Social difficulties are one of the main problems for children and adolescents with Autism Spectrum Disorder (ASD). Especially when their intelligence is unaffected, they become more and more conscious in the course of their development of the fact that they are different.

    In the framework of group therapy developed at Goethe University Frankfurt, children and adolescents with high functioning ASD can learn how to cope better in the social world and also achieve a lasting effect. This is confirmed by clinical trials which examined 209 children and adolescents between the ages of 8 and 18 over the course of three years.

    “We often encounter children and adolescents with Autism Spectrum Disorder in clinical practice who would like to communicate with youngsters of their own age and at the same time experience every day that they meet with rejection because they are unable to understand many of their classmates’ behaviour patterns. And this causes them to despair,” explains Professor Christine Freitag, Head of the Department of Child and Adolescent Psychiatry, Psychosomatics and Psychotherapy. Together with Dr. Hannah Cholemkery, she has developed a behavioural group therapy programme with instructions and exercises for the improvement of social skills.

    To date, group therapies for the training of social skills for people with ASD have predominantly been investigated in the USA in the framework of smaller trials without any measurement of stability. The objective of the “SOSTA-net Trial,” led by Christine Freitag and coordinated by Hannah Cholemkery and in which six university hospitals in Germany participated, was to examine whether the social responsiveness of children and adolescents with ASD could be raised by means of group-based behavioural therapy. This took place with the aid of a standardized questionnaire (on the basis of a Social Responsiveness Scale — SRS), in which 65 behaviour patterns were evaluated by the parents before the start of group therapy, at the end of the intervention as well as three months after the end of the intervention in order to measure stability.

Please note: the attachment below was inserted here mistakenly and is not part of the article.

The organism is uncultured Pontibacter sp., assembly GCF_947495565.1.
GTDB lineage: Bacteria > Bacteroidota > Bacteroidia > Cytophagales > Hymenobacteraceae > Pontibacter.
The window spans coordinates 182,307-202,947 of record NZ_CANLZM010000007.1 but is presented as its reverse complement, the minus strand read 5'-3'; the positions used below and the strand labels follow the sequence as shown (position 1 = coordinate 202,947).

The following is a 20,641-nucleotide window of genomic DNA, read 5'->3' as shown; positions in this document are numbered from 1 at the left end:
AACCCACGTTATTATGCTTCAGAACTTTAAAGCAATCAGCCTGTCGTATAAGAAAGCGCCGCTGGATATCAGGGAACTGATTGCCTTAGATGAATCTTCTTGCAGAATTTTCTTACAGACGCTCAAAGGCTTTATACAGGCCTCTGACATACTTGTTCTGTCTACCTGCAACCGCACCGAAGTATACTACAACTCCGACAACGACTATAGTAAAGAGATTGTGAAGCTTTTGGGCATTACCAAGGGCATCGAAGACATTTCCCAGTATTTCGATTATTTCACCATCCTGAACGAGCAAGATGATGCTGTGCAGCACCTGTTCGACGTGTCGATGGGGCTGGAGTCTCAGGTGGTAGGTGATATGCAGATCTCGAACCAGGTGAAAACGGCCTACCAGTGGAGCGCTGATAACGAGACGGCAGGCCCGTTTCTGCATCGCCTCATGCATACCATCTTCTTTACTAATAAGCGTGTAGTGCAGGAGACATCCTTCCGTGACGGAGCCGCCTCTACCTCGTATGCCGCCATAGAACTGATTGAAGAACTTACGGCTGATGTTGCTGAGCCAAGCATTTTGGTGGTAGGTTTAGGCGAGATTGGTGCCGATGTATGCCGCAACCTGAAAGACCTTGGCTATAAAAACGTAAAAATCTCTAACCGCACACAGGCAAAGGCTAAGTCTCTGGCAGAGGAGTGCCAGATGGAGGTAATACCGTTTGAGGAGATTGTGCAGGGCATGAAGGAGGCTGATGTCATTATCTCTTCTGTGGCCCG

Therapy took place once a week over the course of three months in a group with four to five youngsters of the same age and two therapists. There were also three parent evenings. The results were compared with those of a wait list control group. There was a clear improvement in social behaviour in the intervention group, which also remained stable after three months when examined again.

    In particular children with severe symptoms and a higher IQ at the beginning of the therapy were able to profit from it.


  10. How, when and where could affect outcome of psychological treatment

    January 21, 2016 by Ashley

    From the BioMed Central media release:

    support_group_therapyMeeting patients’ preferences for the time and place of their psychological treatment may affect their perception of treatment outcome, a cross-sectional survey by researchers from the Royal College of Psychiatrists and Imperial College London involving 14,587 respondents suggests.

    The study, published in the open access journal BMC Psychiatry, examined treatment preferences of patients involved in the National Audit of Psychological Therapies according to five aspects: venue, time of day, gender of therapist, language that the treatment was delivered in, and therapy type. For each of these features, patients were asked to rate whether or not they had a strong preference and if they were given enough choice. They were also asked to evaluate their satisfaction with treatment outcome using a five-point scale.

    A total of 86% of patients expressed a preference for at least one of the five aspects — time of day and location being the two most popular preferences. Out of those patients, 36.7% said that at least one of their preferences had not been met. Lead researcher, Mike Crawford, said: “People who have preferences for how, when and where psychological treatment is delivered that are not met, are less likely to report that they were helped by the treatment.”

    The researchers analyzed data from anonymous survey results of patients who received treatment from 184 NHS services in England and Wales in 2012-13. They wanted to determine to what degree patients express preferences regarding certain aspects of their psychological treatment, whether they feel that these preferences are met and how that impacts their perception of the treatment outcome.

    The study relied on quantitative survey data based on patient recall rather than qualitative interviews and evaluated perception of outcome, rather than evaluating the outcome itself. Thus, it could not explore whether patients whose preferences were not met went on to benefit less from treatment, or whether the perception of poor outcome was attributed to unmet preferences retrospectively when patients completed the survey.

    Providers of psychological treatment in the UK are encouraged to offer patients choices about their treatments, despite limited information on people’s preferences and a lack of evidence of how meeting these preferences affects therapy outcome. The researchers suggest that their findings highlight the importance of assessing and meeting patient preferences and offering patients adequate choice.

    Mike Crawford said: “Psychological treatment services need to recognize that people often have preferences for how, when and where treatment is delivered. Treatment may be more effective when patient preferences are met by the service.”